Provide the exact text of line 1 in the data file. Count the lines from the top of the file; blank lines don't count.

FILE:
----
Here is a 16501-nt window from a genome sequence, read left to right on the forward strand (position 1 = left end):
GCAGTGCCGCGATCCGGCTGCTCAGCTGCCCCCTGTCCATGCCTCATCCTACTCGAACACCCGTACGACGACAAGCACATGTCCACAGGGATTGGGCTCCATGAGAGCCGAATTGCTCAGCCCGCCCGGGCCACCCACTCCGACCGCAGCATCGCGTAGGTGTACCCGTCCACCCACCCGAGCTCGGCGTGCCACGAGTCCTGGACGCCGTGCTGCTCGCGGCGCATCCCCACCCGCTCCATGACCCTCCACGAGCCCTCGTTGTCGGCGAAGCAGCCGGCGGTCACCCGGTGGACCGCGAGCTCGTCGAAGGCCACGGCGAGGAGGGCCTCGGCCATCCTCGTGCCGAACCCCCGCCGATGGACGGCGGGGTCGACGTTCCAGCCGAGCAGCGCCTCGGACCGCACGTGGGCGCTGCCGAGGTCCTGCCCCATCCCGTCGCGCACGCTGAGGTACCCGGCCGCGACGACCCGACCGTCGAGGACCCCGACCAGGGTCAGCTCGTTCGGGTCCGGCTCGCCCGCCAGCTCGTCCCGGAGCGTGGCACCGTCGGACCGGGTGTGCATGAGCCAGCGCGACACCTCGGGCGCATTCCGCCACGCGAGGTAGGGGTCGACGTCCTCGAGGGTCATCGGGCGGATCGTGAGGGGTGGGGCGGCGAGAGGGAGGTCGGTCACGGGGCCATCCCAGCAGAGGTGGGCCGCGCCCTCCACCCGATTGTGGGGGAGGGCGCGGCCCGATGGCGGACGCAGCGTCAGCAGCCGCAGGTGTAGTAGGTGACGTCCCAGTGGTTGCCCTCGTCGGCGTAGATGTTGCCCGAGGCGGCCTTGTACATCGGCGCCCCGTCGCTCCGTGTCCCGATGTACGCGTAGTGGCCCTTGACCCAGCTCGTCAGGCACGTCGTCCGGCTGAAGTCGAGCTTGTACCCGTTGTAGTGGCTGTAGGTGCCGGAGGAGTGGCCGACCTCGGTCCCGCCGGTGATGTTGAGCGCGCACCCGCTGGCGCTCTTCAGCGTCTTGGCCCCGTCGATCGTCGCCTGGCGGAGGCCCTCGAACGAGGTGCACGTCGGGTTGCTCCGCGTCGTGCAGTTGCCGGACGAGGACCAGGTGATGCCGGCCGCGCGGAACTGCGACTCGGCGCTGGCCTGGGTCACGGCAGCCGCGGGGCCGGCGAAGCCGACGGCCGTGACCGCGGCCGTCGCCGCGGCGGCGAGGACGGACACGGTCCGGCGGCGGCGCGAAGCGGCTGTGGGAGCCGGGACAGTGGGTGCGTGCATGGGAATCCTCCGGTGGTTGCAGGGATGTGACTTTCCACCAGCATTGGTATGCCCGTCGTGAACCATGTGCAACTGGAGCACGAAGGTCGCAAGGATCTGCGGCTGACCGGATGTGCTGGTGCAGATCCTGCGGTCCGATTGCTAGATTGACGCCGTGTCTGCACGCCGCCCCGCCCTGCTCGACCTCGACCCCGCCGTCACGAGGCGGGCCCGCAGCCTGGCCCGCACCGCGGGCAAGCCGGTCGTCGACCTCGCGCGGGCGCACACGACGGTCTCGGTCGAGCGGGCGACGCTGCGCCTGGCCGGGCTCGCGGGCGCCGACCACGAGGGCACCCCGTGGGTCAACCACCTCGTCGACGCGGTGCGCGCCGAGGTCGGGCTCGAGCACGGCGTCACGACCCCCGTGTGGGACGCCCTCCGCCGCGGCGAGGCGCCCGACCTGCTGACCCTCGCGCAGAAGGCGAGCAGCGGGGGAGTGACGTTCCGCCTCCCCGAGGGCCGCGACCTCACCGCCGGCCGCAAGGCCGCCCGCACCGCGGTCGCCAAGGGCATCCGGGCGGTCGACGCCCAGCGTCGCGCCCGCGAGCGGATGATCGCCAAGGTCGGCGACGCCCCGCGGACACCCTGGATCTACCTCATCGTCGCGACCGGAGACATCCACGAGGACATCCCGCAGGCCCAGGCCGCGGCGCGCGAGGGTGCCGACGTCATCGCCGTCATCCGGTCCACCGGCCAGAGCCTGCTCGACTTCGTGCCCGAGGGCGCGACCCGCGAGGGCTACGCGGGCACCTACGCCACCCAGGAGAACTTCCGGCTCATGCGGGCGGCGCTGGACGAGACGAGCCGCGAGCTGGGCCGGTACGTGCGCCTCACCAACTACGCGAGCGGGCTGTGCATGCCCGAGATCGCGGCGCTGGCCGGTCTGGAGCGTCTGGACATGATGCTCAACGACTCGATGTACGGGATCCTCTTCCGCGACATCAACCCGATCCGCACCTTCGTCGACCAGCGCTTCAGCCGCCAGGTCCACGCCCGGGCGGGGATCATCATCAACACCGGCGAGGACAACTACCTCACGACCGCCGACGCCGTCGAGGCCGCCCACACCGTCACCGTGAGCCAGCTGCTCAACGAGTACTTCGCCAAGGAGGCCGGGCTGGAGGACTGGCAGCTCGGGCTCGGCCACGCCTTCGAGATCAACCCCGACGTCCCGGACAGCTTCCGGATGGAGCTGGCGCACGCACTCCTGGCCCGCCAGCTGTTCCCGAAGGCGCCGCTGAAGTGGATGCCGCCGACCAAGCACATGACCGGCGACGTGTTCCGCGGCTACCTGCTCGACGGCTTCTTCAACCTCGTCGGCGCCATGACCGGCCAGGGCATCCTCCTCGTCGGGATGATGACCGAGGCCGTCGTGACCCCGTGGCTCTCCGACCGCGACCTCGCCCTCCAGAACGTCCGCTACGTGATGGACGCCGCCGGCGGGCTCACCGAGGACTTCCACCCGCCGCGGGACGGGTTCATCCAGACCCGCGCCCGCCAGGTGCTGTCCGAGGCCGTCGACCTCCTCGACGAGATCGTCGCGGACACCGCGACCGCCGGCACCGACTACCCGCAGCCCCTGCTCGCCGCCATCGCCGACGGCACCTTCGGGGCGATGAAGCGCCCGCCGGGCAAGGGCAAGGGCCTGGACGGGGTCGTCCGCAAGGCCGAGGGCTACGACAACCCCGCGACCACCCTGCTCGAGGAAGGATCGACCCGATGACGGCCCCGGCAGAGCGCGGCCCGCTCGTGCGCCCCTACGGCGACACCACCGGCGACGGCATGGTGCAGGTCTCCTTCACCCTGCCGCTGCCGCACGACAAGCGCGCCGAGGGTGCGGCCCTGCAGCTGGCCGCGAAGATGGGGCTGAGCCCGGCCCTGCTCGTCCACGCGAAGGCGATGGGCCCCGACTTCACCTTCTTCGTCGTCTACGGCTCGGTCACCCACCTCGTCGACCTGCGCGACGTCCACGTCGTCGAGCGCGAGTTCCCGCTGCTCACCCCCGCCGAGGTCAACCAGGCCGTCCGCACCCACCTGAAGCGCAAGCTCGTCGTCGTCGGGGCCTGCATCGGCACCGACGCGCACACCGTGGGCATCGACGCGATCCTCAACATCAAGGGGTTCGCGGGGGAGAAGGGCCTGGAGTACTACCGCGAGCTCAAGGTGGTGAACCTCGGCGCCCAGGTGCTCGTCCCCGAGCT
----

Here is a 16501-nt window from a genome sequence, read left to right on the forward strand (position 1 = left end):